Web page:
SUSTAINABILITY


Wartburg College is the second private school in the Midwest and ninth in the nation to achieve a gold rating under the newest version of the Sustainability Tracking, Assessment & Rating System (STARS). Wartburg is the first Iowa private college to earn this honor.

STARS, a program of the Association for the Advancement of Sustainability in Higher Education, launched in 2010.STARS 2.0 ratings are based on scores in nearly 75 categories encompassing academics,engagement, operations, and planning and administration.

Gold Rating, sustainability

Sustainability Quick Facts

Since 2009, Wartburg has supported a community garden. All produce goes to Dining Services to be incorporated into meals. The garden is sustained with volunteer support.

Dining Services buys nearly all food locally so farmers can reinvest their money into their own community. Buying local also helps the environment as it reduces travel expenses found in supermarkets.

Wartburg has water bottle fillers located in Science Center, Luther Hall, Saemann Student center and Vogel Library to reduce waste.

During construction of the Wartburg-Waverly Sports & Wellness Center in 2007, the college partnered with the local energy utility to fund a wind turbine that offsets the facility’s energy consumption.

The Mensa Dining Hall is tray-less to reduce water, energy, and food waste. The facility also uses front-loading washers, which saves 14,976 gallons of water every four days.

Wartburg College hired Schneider Electric, an energy consulting firm, to implement a $2.4 million energy efficiency project. Overall, the project is projected to save $270,000 annually in utility costs.

Residence halls and academic buildings have low flow toilets and shower heads.

In 2014, an overhaul of the waste management process led to decreased landfill collection. Waste containers were retrofitted into recycling-waste sorting containers, and employees are responsible for bringing the contents to bins placed near each office.

Wartburg College hired Schneider Electric, an energy consulting firm, to implement a $2.4 million energy efficiency project through utility improvements. One-third of the estimated cost of the project was funded by a grant from the state Office of Energy Independence through a U.S. Department of Energy program. Overall, the project is projected to save $270,000 annually in utility costs.

Water improvements

  • 64 toilets in the residential bathrooms and 38 toilets in academic buildings were replaced with 1.28 gpf toilets.
  • 24 toilets in Afton Manor had their flush valves retrofit to 2.7 gpf.
  • 12 urinals in academic building had valves retrofit to low-flow specifications.
  • 307 sink faucets in residential buildings and 198 sink faucets in academic buildings have been replaced.
  • 175 showers in residential shower rooms have ben retrofit with 1.25 gpm massage type, non-tamper resistant showerheads.
  • Showers in Wartburg-Wellness Center have been retrofit with 1.5 gpm showerheads.
  • A flow control system has been installed on the Pot Wash garbage disposer in the Main Kitchen.
  • These upgrades are expected to save around 6,500 gallons of water annually.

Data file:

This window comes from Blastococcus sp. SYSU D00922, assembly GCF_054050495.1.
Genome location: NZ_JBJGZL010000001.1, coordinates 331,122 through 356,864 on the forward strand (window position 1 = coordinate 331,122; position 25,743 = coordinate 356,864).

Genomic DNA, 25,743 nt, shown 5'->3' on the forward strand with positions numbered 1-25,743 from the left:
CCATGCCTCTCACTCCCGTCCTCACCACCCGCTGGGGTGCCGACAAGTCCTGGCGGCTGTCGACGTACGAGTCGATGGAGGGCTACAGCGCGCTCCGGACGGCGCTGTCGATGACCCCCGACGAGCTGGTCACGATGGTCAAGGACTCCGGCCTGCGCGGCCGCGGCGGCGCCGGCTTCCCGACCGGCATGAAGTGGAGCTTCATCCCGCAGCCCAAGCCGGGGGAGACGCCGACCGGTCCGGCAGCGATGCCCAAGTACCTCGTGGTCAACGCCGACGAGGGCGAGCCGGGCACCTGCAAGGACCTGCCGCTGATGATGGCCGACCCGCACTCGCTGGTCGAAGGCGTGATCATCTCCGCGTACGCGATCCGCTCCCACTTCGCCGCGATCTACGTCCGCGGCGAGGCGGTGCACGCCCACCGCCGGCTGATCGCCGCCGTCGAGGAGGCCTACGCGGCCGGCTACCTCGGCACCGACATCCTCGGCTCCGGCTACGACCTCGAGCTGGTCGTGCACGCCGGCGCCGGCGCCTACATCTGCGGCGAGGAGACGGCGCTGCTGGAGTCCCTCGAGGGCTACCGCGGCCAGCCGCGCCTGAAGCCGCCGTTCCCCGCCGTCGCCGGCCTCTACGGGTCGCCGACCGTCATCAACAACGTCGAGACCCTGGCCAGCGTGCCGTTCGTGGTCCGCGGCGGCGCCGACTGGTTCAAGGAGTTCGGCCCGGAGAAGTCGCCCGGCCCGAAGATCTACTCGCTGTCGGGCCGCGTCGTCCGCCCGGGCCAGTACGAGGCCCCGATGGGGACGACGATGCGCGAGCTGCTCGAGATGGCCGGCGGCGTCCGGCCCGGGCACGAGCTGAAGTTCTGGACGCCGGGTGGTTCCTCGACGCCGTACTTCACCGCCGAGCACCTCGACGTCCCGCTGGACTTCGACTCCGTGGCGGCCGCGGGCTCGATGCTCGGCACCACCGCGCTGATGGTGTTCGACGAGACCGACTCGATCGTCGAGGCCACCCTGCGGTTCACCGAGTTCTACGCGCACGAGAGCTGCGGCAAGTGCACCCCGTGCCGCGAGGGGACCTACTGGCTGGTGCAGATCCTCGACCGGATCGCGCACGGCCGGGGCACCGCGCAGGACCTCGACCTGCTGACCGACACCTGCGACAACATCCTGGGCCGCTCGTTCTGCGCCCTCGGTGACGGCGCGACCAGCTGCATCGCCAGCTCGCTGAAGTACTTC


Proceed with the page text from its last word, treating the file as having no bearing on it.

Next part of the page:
Gas efficiency

  • New motorized isolation valves have been added to the Science Center. The boiler’s new motorized isolation valves reduce the required pump horsepower, the amount of hot water flow (gpm), and thus will reduce the amount of natural gas that the boilers use, by reducing the number of boilers in operation.
  • A new heat recovery chiller has been installed in the W. Heat recovery chillers preheat water with heat produced by cooling the cold water line.
  • The boiler in Luther Hall and Neumann Auditorium was replaced. The new boiler has an energy efficiency of 93%, as opposed to the current boiler which has an energy efficiency of about 65%.

An estimated170,000 therms or 17,000 MMBTU’s are anticipated to be saved from these improvements.

Electrical efficiency

  • Motion sensors for lighting were installed into each building timed to shut off after 10 minutes of inactivity.
  • In addition, about 4000 light fixtures have been retrofitted or replaced with more efficient fluorescent lighting
  • New energy management systems were installed to insure heating, ventilation, and air conditioning are operated efficiently, yet provide comfort conditions in areas when occupied. During unoccupied hours, the systems will monitor their assigned areas to determine how to efficiently run heating, air conditioning, and ventilation.
  • Maintenance staff installed photosensitive lighting, or lighting that recognizes if it needs to be on or not by the amount of light that is already present in a space.

These improvements are estimated to save 1,600,000 kWh of electricity and 1,900 kW of power.

BE A CHAMPION FOR CHANGE

If you are interested in getting involved with Wartburg's sustainability efforts, email sustainability@wartburg.edu.

BEING A GOOD STEWARD OF OUR NATURAL RESOURCES. WORTH IT.

SUSTAINABILITY OFFICE

The Sustainability Office at Wartburg College seeks to help the Wartburg community find ways to better steward its resources. Click the links on these pages to learn about the programs and activities that have reduced energy consumption and also educated the public about the environmental impacts of sustainable practices.

Located in Old Main 15, the Sustainability Office’s Office Suite has a room dedicated to giving a second life to gently used office supplies that are no longer needed by departments, individual faculty/staff, or students. Donate office supplies by e-mailing sustainability@wartburg.edu. Pick up items for free by stopping by REUSE(D) during office hours.

2020 GOAL: 80% LANDFILL DIVERSION